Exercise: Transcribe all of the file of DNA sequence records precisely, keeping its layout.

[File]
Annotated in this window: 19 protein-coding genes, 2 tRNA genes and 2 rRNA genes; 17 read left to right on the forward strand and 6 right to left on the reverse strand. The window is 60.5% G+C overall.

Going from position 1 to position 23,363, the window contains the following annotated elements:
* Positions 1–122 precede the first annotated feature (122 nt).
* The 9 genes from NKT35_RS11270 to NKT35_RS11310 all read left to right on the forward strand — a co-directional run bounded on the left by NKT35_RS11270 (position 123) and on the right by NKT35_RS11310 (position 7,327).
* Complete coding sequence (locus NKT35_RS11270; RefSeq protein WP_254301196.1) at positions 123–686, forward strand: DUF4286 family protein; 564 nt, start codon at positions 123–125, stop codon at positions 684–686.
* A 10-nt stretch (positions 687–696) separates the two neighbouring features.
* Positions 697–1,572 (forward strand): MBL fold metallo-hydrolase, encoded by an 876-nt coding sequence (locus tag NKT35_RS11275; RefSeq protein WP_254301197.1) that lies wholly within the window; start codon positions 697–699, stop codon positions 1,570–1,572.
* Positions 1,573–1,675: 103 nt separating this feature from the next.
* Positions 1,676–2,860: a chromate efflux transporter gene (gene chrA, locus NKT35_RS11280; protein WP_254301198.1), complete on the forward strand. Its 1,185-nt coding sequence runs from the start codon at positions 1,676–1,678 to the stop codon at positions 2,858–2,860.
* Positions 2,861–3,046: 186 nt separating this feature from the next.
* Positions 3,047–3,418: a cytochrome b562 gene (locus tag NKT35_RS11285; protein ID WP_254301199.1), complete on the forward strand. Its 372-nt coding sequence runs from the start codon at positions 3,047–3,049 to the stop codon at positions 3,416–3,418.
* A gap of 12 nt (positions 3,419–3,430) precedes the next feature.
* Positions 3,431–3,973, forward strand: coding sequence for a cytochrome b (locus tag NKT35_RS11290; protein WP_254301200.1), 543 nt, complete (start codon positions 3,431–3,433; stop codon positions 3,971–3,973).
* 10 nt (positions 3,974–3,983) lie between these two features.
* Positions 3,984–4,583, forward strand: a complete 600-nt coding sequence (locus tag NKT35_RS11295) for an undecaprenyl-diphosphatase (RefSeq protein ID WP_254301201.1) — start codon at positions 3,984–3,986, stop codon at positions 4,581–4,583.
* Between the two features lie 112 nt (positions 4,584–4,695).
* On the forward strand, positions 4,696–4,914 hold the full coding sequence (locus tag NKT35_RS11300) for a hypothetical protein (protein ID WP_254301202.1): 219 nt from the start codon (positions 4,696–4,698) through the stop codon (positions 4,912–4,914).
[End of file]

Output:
Annotated in this window: 19 protein-coding genes, 2 tRNA genes and 2 rRNA genes; 17 read left to right on the forward strand and 6 right to left on the reverse strand. The window is 60.5% G+C overall.

Going from position 1 to position 23,363, the window contains the following annotated elements:
* Positions 1–122 precede the first annotated feature (122 nt).
* The 9 genes from NKT35_RS11270 to NKT35_RS11310 all read left to right on the forward strand — a co-directional run bounded on the left by NKT35_RS11270 (position 123) and on the right by NKT35_RS11310 (position 7,327).
* Complete coding sequence (locus NKT35_RS11270; RefSeq protein WP_254301196.1) at positions 123–686, forward strand: DUF4286 family protein; 564 nt, start codon at positions 123–125, stop codon at positions 684–686.
* A 10-nt stretch (positions 687–696) separates the two neighbouring features.
* Positions 697–1,572 (forward strand): MBL fold metallo-hydrolase, encoded by an 876-nt coding sequence (locus tag NKT35_RS11275; RefSeq protein WP_254301197.1) that lies wholly within the window; start codon positions 697–699, stop codon positions 1,570–1,572.
* Positions 1,573–1,675: 103 nt separating this feature from the next.
* Positions 1,676–2,860: a chromate efflux transporter gene (gene chrA, locus NKT35_RS11280; protein WP_254301198.1), complete on the forward strand. Its 1,185-nt coding sequence runs from the start codon at positions 1,676–1,678 to the stop codon at positions 2,858–2,860.
* Positions 2,861–3,046: 186 nt separating this feature from the next.
* Positions 3,047–3,418: a cytochrome b562 gene (locus tag NKT35_RS11285; protein ID WP_254301199.1), complete on the forward strand. Its 372-nt coding sequence runs from the start codon at positions 3,047–3,049 to the stop codon at positions 3,416–3,418.
* A gap of 12 nt (positions 3,419–3,430) precedes the next feature.
* Positions 3,431–3,973, forward strand: coding sequence for a cytochrome b (locus tag NKT35_RS11290; protein WP_254301200.1), 543 nt, complete (start codon positions 3,431–3,433; stop codon positions 3,971–3,973).
* 10 nt (positions 3,974–3,983) lie between these two features.
* Positions 3,984–4,583, forward strand: a complete 600-nt coding sequence (locus tag NKT35_RS11295) for an undecaprenyl-diphosphatase (RefSeq protein ID WP_254301201.1) — start codon at positions 3,984–3,986, stop codon at positions 4,581–4,583.
* Between the two features lie 112 nt (positions 4,584–4,695).
* On the forward strand, positions 4,696–4,914 hold the full coding sequence (locus tag NKT35_RS11300) for a hypothetical protein (protein ID WP_254301202.1): 219 nt from the start codon (positions 4,696–4,698) through the stop codon (positions 4,912–4,914).